Give credit to O’Sullivan: Although he was hurt in several rounds, he landed more than his share of punches on Munguia, who left more than a few openings with his hell-bent for leather style. O’Sullivan was staggered in the 10th, and then finally, as he was swarmed by the two-fisted attack of Munguia, he crumbled to the canvas just as the towel was being thrown in by his corner.
Munguia finished with a flourish, but he showed that he is still very much a work-in-progress under the direction of Hall of Famer Erik Morales, who has trained him for the past two fights. Their first outing together was back in September when he halted Patrick Alloteyin four rounds.
It seems as though Morales has made some progress with his young pupil. Yet, there is still plenty more to be learned.
When asked how he would assess his own performance, Munguia said, “I would give myself an eight or nine. I had to do some more things but will take this fight by fight.”
Patrick Teixeirais officially a world titleholder…
Despite a bloodied face, the 28-year-old Brazilian professional boxer and junior middleweight won a hard-fought unanimous decision over Carlos Adames to win a vacant interim world title on Saturday night at The Chelseaat The Cosmopolitanof Las Vegas.
The judges scored the fight 116-111, 114-113 and 114-113 for Teixeira, who earned the winning margin on two scorecards on the strength of a knockdown in the final moments of the seventh round.
“It was tough with the cuts, but I was able to get through it because of my experience,” Teixeira said. “It was a little harder, but my corner did an excellent job on the cuts. I am very happy to bring a world title back to Brazil. I want to make boxing bigger in Brazil. Soccer is our biggest sport, and this is a great moment for boxing in my country.”
It was an action-packed battle that began as a boxing match as Teixeira, a southpaw, gave Adames trouble with his movement and jab in the early going. But the aggressive Adames got into the fight in the third round when he found a home for his body shots. He also landed stiff, straight right hands and looked like he would be able to overpower Teixeira.
The Robert Garcia-trained Adames (18-1, 14 KOs), 25, of the Dominican Republic, opened a cut under Teixeira’s swelling left eye in the fourth round and continued to force him back with heavy shots. He opened a cut under his right eye in the fifth round even though Teixeira rebounded in the round to land combinations that had Adames a little shaky.
The seventh round was a wild one. Adames was pounding Teixeira and landed three tremendous uppercuts that rocked his head back. It looked like he might stop Teixeira at any moment when the Golden Boy-promoted Teixeira (31-1, 22 KOs) suddenly rebounded to connect with multiple rights hooks and then a left hand to the chin that dropped Adames to his rear end along the ropes in the final seconds of the round. It was the first time Adames had been knocked down, and it ultimately cost him the fight.
They continued to battle on seemingly even terms, with Adames the heavier hitter but Teixeira’s movement and punches from unusual angles giving Adames problems.
“We are so proud of Patrick Teixeira,” Golden Boy CEO Oscar De La Hoyasaid. “It was a brutal and bloody war, but Teixeira really dug deep to earn himself the most important win of his career against a very dangerous fighter. We look forward to starting the new year with yet another champion in our stable.”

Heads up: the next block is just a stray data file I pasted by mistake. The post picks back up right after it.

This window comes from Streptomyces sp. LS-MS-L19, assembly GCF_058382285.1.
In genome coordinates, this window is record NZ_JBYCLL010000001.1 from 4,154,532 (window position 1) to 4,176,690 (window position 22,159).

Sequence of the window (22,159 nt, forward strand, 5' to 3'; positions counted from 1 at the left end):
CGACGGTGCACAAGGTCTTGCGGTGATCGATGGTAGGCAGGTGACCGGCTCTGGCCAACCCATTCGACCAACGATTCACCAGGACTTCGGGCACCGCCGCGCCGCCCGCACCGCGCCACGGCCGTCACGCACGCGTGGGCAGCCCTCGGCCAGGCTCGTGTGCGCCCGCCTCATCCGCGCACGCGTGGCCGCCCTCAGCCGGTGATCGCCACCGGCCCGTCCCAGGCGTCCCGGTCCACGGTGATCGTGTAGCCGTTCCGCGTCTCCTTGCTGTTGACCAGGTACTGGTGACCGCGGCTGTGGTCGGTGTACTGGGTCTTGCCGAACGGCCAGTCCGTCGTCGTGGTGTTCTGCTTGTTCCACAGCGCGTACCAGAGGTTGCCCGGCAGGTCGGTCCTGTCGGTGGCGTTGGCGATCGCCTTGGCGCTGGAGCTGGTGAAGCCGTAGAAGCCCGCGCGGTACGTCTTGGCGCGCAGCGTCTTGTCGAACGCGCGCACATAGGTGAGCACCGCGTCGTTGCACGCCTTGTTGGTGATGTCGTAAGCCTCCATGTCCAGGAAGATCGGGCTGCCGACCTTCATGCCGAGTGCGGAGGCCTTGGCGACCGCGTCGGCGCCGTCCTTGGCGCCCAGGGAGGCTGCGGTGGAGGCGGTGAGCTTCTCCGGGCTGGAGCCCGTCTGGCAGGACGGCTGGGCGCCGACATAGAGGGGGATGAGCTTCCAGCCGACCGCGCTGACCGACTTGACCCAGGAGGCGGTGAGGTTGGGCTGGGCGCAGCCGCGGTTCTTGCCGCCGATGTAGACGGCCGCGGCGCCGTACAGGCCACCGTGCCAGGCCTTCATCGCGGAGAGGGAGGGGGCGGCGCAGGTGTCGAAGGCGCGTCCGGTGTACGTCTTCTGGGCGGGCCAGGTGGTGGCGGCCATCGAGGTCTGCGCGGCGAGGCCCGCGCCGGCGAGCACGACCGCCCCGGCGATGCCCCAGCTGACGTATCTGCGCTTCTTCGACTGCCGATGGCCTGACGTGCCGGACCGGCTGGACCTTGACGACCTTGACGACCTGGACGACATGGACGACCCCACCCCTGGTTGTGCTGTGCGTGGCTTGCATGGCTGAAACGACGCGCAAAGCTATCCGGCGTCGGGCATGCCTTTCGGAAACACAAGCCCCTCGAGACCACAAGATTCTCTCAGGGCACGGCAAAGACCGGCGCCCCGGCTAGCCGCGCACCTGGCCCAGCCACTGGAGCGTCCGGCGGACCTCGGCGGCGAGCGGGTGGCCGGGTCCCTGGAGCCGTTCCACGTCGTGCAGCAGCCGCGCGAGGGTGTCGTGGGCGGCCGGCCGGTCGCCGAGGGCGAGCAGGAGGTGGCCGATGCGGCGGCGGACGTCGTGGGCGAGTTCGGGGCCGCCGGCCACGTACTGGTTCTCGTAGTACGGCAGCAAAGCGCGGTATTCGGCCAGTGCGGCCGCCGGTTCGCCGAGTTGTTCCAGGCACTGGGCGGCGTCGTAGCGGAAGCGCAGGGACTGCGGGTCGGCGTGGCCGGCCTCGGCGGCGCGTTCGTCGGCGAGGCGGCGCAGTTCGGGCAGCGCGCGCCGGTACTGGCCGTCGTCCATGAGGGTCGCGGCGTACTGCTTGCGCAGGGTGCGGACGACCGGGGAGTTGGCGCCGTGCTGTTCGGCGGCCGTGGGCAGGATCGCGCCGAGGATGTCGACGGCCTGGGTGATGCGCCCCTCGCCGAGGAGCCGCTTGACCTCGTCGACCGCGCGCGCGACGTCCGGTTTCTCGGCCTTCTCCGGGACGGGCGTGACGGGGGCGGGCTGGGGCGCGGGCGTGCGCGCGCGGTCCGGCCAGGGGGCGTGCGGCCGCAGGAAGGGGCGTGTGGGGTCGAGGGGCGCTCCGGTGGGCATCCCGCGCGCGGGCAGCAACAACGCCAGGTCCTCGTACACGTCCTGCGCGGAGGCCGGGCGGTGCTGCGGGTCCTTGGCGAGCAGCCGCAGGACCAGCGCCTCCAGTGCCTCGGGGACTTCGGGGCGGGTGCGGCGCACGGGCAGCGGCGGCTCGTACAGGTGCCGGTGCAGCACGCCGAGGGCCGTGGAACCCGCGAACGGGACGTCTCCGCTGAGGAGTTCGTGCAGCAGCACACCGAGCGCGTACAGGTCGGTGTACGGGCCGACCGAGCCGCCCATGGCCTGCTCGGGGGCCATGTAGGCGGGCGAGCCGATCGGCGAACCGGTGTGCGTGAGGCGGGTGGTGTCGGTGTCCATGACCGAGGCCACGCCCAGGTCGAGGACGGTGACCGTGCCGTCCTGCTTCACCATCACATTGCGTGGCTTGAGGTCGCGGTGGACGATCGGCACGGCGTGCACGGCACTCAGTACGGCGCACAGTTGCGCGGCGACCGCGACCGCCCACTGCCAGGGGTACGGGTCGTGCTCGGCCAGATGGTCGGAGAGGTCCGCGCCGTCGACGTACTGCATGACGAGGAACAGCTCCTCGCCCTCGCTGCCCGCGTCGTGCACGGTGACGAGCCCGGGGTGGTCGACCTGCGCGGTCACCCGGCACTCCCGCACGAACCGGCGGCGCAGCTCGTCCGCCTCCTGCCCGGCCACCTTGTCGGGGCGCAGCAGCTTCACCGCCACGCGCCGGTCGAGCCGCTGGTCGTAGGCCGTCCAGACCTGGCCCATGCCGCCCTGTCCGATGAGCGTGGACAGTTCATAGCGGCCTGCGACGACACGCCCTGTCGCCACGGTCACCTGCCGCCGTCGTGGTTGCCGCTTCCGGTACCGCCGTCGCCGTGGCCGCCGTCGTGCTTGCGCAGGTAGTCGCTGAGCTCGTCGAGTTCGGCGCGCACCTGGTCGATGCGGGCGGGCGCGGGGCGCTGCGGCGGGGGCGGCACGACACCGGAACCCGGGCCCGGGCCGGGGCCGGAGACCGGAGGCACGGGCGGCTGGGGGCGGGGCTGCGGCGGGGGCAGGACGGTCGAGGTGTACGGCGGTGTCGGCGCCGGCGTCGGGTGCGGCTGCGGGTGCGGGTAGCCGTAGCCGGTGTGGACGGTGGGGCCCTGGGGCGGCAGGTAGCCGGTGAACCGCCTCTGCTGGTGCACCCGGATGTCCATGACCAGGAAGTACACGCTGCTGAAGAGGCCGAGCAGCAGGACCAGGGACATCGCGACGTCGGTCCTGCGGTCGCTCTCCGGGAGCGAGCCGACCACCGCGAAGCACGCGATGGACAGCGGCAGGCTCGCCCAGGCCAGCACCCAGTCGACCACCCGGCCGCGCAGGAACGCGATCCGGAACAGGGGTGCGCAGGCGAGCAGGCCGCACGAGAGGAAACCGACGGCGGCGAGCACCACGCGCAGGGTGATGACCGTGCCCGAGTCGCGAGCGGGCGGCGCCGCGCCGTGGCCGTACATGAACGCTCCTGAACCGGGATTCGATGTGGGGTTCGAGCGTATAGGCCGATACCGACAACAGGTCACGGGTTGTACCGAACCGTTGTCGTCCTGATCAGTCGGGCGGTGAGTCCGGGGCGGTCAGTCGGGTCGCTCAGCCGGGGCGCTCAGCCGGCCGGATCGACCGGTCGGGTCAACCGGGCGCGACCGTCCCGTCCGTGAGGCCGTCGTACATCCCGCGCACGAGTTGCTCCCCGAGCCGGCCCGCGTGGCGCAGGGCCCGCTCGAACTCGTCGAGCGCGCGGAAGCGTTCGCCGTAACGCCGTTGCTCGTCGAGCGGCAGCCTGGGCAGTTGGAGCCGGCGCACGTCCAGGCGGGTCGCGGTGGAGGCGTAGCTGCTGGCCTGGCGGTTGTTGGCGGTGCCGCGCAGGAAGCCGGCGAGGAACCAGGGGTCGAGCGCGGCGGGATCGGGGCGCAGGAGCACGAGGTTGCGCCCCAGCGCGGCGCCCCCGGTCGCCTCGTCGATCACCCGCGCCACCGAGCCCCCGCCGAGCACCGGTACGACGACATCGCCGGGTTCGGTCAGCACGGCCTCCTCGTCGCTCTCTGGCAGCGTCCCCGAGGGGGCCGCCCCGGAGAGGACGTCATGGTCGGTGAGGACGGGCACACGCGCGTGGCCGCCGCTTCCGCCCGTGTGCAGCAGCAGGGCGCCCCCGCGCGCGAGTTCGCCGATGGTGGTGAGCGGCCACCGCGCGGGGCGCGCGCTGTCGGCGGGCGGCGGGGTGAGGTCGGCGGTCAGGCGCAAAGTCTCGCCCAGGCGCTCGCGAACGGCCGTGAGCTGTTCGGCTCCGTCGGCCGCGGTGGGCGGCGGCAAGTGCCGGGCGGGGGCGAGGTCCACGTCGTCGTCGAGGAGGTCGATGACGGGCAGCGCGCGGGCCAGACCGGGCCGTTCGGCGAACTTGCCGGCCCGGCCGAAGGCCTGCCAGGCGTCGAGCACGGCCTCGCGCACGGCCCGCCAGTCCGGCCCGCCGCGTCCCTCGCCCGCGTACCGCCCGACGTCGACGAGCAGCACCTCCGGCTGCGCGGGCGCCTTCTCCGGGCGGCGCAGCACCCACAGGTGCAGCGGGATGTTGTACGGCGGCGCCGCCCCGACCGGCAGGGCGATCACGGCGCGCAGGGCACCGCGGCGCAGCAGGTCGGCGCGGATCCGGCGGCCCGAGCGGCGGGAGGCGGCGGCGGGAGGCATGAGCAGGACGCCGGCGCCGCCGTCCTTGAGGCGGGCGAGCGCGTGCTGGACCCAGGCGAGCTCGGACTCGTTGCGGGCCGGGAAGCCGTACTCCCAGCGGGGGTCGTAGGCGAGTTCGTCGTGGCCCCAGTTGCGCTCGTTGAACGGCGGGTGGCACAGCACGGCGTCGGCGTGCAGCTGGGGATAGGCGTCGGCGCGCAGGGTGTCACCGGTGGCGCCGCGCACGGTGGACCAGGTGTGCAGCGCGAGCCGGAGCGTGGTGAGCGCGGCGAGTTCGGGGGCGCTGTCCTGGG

Teixeira won his fifth fight in a row since his only defeat, a second-round knockout to former world title challenger Curtis Stevensin May 2016.
The fight was initially slated to be a title eliminator for the right to become the mandatory challenger for 154-pound world titleholder Jaime Munguia, but on Tuesday, the WBO sanctioned the bout for its interim belt because Munguia announced his next fight would be at middleweight. Munguia likely will vacate the junior middleweight belt, and Teixeira is expected to be upgraded to the full titleholder during next week’s annual WBO convention in Tokyo.
The 21-year-old Mexican junior lightweight boxer, one of Mexico’s most highly touted up-and-coming boxers, has signed a co-promotional agreement with Golden Boy Promotions, according to CEO Oscar De La Hoya.
Hernandez, who is also co-promoted by Promociones del Pueblo, one of Mexico’s leading promoters, will make his United States debut in his first fight of the deal.
He’ll face Ibrahim Class in a 10-round fight on March 30 on the undercard of the Ryan Garcia–Jose Lopez lightweight bout at the Fantasy Springs Resort Casino in Indio, California.
De La Hoya and Oswaldo Kuchleof Promociones del Pueblo have worked together over the years, and they both hope the partnership will help launch Hernandez (27-0, 24 KOs), 21, to stardom.
“At Golden Boy, we are in the business of working with fighters from all over the world and making them into international stars,” De La Hoya said, listing an impressive roster of fighters that Golden Boy helped build into well-known names, including Deontay Wilder, Adrien Broner, Daniel Jacobs, Marcos Maidana, Abner Maresand Jermell and Jermall Charlo.
“We’re doing it presently with the biggest star in the sport, Canelo Alvarez, along with world champions such as Jaime Munguia, Rey Vargas, Xu Can, Angel Acosta and Andrew Cancio; and we have the next generation of stars with Ryan Garcia, Vergil Ortiz, and Lamont Roach Jr.“
“This company knows how to work with fighters from all kinds of backgrounds,” De La Hoya continued, “so we’re more than ready to join forces with Oswaldo Kuchle and Promociones del Pueblo to co-promote Rocky Hernandez as he begins to make big waves in the stacked 130-pound division.”
Hernandez turned pro at age 16 in February 2014.
“I’m very delighted to be presented to fans in the United States,” Hernandez said. “I am preparing very hard to give a great fight to the fans on March 30, and God willing, I will walk away with my hand raised. I have a tough opponent in front of me, but I am training very hard.”Class (22-5, 10 KOs), 28, of Tanzania, also will be fighting in the U.S. for the first time.